The French elite soldier Jacques Hogard , former paratrooper of the Légion étrangère and holder of the Order of the Legion of Honor , who, as commanding officer of French special forces, negotiated the entry of his army into Kosovo with the VJ, wrote about the cover-up of serious human rights violations by the UÇK after the withdrawal of the VJ Essay “L'Europe est Morte à Pristina” ( Europe was buried in Pristina ). In an interview with Večernje novosti , he accused the American, British and German secret services of giving direct support to the UÇK and of allowing attacks on the treks of fleeing Serbian civilians. As the main reason for the intervention of the Western military alliance in Yugoslavia, he named the repression of Russian influence in the Balkans, which took place in particular through Serbia.

United States

Disagreements in government

The Kosovo war was largely unpopular in the US. In his address, Bill Clinton appeased the American people with the words: “I do not intend to let our troops wage a war in Kosovo.” There was considerable disagreement about the urgency of the military operation: the political hawks around Secretary of State Madeleine Albright and her military adviser Wesley Clark was in favor of swift military action, while the General Staff at the Department of Defense under Henry H. Shelton and Security Advisor Sandy Berger urged caution. On March 23, Albright reassured the Americans about the possible duration of the fighting: “I don't see this as a long-term operation. I think that's something [...] that can be achieved within a short period of time. But [...] I'm not willing to let myself be committed. "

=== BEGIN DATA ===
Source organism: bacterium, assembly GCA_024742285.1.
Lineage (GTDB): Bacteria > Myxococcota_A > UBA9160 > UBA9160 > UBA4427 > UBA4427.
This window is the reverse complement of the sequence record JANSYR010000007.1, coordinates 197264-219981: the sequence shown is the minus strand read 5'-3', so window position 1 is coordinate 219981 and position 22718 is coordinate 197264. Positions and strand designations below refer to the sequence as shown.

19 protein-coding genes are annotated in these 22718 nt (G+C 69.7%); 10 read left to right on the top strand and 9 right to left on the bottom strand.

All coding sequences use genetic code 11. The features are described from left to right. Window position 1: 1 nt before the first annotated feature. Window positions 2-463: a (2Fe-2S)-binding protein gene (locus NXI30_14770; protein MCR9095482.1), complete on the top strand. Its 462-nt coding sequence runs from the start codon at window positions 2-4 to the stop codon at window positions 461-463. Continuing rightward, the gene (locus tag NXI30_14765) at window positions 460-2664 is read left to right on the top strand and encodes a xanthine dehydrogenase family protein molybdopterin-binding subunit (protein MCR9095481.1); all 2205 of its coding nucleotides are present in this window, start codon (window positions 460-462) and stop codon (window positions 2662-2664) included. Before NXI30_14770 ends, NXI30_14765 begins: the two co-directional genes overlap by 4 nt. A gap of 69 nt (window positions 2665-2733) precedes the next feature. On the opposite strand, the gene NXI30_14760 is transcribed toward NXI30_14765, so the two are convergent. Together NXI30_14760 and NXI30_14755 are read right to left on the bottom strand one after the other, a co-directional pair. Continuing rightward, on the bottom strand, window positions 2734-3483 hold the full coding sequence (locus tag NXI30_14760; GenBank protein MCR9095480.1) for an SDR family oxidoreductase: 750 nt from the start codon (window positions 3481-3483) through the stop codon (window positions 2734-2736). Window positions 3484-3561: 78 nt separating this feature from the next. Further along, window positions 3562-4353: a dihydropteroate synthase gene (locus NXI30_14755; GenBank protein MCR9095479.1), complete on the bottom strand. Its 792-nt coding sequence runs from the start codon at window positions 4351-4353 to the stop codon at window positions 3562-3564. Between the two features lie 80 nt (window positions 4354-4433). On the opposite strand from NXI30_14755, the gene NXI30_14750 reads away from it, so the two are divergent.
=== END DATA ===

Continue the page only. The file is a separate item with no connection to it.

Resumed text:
"Madeleine's War"

Because of the crucial role played by Foreign Minister Madeleine Albright , the Kosovo war was seen by many in the US as “Madeleine's War” . The Time Magazine wrote to this view: "More than any other embodies the foreign policy vision that the men led to war. And she is most responsible for holding the Allies and the administration together for victory. ”The title of Time magazine of May 10, 1999 showed the Foreign Minister with the headline“ Albright at war ”. Albright later commented on this accusation: “I think Madeleine's war was meant disparagingly at the time. And I'm glad that we persevered. ”As the operator of the unpopular war, she rapidly lost political influence in the Clinton administration after the end of the fighting, despite the victory against Milošević.